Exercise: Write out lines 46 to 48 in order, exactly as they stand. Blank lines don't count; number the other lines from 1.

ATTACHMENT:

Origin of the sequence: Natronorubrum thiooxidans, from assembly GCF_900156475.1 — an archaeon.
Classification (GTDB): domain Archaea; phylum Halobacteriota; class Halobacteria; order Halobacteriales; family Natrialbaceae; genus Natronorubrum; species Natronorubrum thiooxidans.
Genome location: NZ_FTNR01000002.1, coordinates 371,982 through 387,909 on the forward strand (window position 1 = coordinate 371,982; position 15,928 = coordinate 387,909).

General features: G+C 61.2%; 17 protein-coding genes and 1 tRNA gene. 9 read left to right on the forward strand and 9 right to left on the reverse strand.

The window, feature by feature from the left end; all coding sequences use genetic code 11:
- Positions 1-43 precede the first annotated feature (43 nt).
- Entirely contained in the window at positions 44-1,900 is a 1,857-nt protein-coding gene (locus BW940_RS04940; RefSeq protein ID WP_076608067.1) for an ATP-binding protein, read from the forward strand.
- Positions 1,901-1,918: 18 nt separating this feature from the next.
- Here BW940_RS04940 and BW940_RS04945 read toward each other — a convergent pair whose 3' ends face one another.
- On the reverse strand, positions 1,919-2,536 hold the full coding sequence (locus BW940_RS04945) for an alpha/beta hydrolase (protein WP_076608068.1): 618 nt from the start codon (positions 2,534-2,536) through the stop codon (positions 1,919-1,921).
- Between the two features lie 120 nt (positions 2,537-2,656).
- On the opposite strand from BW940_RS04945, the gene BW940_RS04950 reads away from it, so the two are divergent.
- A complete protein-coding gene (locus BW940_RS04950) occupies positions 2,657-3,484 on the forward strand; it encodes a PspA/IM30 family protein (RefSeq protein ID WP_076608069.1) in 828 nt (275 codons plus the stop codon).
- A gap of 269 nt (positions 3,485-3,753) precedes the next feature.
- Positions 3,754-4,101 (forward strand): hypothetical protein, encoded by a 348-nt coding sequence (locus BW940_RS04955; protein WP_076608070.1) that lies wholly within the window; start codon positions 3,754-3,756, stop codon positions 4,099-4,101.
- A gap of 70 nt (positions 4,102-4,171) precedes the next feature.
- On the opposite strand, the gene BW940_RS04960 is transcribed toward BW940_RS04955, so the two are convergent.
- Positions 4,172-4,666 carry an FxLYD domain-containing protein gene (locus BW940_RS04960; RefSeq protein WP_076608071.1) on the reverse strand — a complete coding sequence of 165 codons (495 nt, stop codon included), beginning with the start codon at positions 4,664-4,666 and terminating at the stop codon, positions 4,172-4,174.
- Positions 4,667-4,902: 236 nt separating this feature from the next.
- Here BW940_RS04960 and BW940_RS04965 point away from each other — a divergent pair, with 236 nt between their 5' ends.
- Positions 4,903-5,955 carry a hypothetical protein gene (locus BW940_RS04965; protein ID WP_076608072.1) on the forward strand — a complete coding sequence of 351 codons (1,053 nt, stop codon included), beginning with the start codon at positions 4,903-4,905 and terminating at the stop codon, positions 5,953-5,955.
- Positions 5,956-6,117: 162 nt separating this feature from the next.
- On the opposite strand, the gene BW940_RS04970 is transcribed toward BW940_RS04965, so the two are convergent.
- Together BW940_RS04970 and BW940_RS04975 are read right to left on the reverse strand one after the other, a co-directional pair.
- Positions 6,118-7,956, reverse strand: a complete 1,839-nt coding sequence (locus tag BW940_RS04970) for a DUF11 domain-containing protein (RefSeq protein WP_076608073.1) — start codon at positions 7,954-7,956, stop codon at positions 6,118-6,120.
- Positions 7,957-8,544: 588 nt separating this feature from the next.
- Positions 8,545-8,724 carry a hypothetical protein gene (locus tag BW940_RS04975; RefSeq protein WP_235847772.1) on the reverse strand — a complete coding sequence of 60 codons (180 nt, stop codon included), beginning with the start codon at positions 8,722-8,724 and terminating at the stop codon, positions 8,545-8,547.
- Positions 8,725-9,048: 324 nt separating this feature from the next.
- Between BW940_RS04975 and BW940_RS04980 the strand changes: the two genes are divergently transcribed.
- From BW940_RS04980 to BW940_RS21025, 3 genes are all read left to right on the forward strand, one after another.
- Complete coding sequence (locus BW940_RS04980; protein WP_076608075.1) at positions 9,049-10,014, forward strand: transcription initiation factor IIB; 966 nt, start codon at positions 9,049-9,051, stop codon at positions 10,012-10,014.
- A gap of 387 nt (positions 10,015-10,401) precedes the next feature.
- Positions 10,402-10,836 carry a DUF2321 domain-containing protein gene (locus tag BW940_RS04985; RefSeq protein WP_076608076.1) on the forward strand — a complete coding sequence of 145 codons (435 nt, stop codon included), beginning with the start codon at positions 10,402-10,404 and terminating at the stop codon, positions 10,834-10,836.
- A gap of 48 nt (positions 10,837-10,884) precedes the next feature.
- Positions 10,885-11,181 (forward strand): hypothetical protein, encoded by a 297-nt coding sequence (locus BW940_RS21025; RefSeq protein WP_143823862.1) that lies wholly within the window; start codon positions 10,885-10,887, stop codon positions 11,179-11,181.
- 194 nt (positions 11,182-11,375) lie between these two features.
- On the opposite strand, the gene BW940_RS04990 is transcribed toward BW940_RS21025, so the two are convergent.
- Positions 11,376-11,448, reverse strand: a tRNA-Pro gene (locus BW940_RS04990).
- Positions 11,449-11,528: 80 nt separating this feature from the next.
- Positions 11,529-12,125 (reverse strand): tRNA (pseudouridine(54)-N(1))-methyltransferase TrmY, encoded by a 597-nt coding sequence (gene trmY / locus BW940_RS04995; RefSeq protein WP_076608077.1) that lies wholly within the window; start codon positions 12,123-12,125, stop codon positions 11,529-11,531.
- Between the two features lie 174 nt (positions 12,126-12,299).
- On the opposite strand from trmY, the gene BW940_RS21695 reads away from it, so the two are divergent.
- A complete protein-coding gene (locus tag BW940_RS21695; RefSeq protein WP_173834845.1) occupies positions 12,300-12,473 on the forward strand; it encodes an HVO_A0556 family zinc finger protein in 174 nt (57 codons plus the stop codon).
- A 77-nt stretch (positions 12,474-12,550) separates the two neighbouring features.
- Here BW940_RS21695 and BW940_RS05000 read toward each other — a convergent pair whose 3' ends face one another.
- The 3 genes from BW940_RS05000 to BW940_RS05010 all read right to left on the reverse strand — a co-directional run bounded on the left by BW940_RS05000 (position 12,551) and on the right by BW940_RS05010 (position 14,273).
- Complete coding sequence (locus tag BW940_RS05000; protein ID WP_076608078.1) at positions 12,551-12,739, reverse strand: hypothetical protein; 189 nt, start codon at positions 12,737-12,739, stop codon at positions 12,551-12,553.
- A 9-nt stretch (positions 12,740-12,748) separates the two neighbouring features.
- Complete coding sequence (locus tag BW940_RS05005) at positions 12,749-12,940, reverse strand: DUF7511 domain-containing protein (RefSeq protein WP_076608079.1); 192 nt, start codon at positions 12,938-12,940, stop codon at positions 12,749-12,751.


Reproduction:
- The 3 genes from BW940_RS05000 to BW940_RS05010 all read right to left on the reverse strand — a co-directional run bounded on the left by BW940_RS05000 (position 12,551) and on the right by BW940_RS05010 (position 14,273).
- Complete coding sequence (locus tag BW940_RS05000; protein ID WP_076608078.1) at positions 12,551-12,739, reverse strand: hypothetical protein; 189 nt, start codon at positions 12,737-12,739, stop codon at positions 12,551-12,553.
- A 9-nt stretch (positions 12,740-12,748) separates the two neighbouring features.